El Nino conditions are quickly developing across the central and eastern equatorial regions of the Pacific Ocean, with meteorologist now indicating a high chance of development by December.
Warmer-than-normal temperatures for most of the country are expected, according to NOAA’s Climate Prediction Center’s official winter weather forecast released Thursday.
Current models show El Nino has a 70 to 75% probability of forming. “We expect El Nino to be in late fall to early winter,” Mike Halpert, deputy director of NOAA’s Climate Prediction Center. “Although a weak El Nino is expected, it may still influence the winter season by bringing wetter conditions across the Southern United States, and warmer, drier conditions to parts of the North.”
El Nino is a massive ocean-atmosphere climate event linked to a periodic warming in sea surface temperatures across the central and east-central Equatorial Pacific waters.
The swings between warmer and cooler waters in the tropical Pacific are the primary factors for either El Nino (warmer seawater) or La Nina (cooler seawater), which government meteorologist watch closely in determining the North American winter weather forecast.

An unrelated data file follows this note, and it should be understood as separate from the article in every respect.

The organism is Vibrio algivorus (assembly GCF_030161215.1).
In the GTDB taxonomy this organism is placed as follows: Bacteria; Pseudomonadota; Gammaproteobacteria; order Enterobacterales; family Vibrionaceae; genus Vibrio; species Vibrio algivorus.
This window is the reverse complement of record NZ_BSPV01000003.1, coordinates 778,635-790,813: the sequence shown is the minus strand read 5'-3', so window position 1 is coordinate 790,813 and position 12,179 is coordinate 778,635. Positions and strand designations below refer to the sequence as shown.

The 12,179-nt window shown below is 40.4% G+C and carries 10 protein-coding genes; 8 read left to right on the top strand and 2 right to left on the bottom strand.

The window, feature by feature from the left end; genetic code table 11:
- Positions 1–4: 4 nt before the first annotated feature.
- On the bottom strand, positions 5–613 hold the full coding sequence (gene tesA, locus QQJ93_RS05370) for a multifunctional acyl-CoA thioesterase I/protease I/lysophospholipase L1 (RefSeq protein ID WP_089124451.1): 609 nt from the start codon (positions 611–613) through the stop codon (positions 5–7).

Here is the 2018 U.S. Winter Outlook report (Dec. through Feb):
Warmer-than-normal conditions are expected across much of the northern and western U.S., with higher probabilities of warmer temperatures in Alaska and from the Pacific Northwest to the Northern Plains, Halpert said in a statement.
The forecast does not show any region in the US below-average temperatures for the season. Much of the Southeast, Mid-Atlantic, and Ohio Valley regions will remain within average ranges.
Halpert said wetter-than-average conditions are favored across the southern tier and Mid-Atlantic, with the highest odds for above-average precipitation in northern Flordia and south Georgia.
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